Maybe the royals are just like us.
As the talk progressed, Harry opened up about his discovery that there is a “cycle of pain and suffering” in the royal family that goes back further than his own immediate circumstances, and that he aims to end that cycle.
"When it comes to parenting,” said Harry, “if I've experienced some form of pain or suffering because of the pain or suffering that perhaps my father or my parents had suffered, I'm going to make sure I break that cycle so that I don't pass it on."
He added: "It's a lot of genetic pain and suffering that gets passed on anyway so we as parents should be doing the most we can to try and say 'you know what, that happened to me, I'm going to make sure that doesn't happen to you.’”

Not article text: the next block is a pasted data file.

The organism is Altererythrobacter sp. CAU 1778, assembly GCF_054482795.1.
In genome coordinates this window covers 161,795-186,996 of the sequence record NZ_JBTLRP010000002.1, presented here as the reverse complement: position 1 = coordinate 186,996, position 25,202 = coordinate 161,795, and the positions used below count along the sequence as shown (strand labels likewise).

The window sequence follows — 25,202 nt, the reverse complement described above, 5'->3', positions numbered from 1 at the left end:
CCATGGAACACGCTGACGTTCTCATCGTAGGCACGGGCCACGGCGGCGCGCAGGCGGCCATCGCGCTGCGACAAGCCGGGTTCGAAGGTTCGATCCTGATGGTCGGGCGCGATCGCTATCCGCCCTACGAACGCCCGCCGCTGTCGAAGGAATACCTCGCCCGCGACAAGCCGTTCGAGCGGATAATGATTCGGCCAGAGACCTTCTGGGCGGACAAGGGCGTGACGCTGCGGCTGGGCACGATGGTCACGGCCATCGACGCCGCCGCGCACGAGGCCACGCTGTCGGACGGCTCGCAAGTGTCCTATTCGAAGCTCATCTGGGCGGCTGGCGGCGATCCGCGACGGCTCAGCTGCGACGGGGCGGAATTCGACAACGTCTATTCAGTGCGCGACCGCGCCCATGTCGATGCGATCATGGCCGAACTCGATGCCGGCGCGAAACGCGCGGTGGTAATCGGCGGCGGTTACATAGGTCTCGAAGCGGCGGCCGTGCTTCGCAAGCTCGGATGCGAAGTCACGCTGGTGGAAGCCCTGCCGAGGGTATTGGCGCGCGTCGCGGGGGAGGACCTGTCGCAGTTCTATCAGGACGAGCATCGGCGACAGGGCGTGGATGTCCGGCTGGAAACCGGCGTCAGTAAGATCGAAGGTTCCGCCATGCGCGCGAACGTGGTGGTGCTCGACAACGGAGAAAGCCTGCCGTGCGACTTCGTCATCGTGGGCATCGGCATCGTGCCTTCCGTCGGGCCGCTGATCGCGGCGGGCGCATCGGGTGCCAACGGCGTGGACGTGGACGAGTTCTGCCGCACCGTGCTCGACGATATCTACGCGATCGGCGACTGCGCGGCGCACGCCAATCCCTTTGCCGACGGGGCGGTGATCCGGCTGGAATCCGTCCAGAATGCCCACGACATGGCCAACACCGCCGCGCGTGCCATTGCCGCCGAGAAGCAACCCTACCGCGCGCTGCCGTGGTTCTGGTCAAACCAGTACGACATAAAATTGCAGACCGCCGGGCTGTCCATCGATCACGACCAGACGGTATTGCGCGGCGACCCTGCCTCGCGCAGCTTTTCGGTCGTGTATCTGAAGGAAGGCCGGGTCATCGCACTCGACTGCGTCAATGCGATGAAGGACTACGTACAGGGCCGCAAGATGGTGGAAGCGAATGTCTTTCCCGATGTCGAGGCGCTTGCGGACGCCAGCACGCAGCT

Other eye-openers included the revelation that Prince Charles stopped taking Harry’s phone calls after he and wife Meghan Markle decided to stop working for the family.
While the main takeaway phrase is Harry’s description of being raised in the royal family as like “living in a zoo,” he admitted to "going wild" in his younger days. And though he realizes the U.S. media can be as invasive as the British press, he does seem to be warming up to the couple’s more private California lifestyle, including bike rides with son Archie.
Serious comments about the importance of mental health (including details about his upcoming Apple TV+ documentary series, “The Me You Can’t See”) and taking care of the environment carried the conversation to heftier heights.
Harry’s interview comes about a month after he returned to England for the funeral of his grandfather, Prince Philip. It was the 36-year-old’s first trip home, and seeing the rest of the royal family, since relocating to the United States last year.
For more from Dax Shepard, listen to the “Armchair Expert” podcast on the Audcacy app.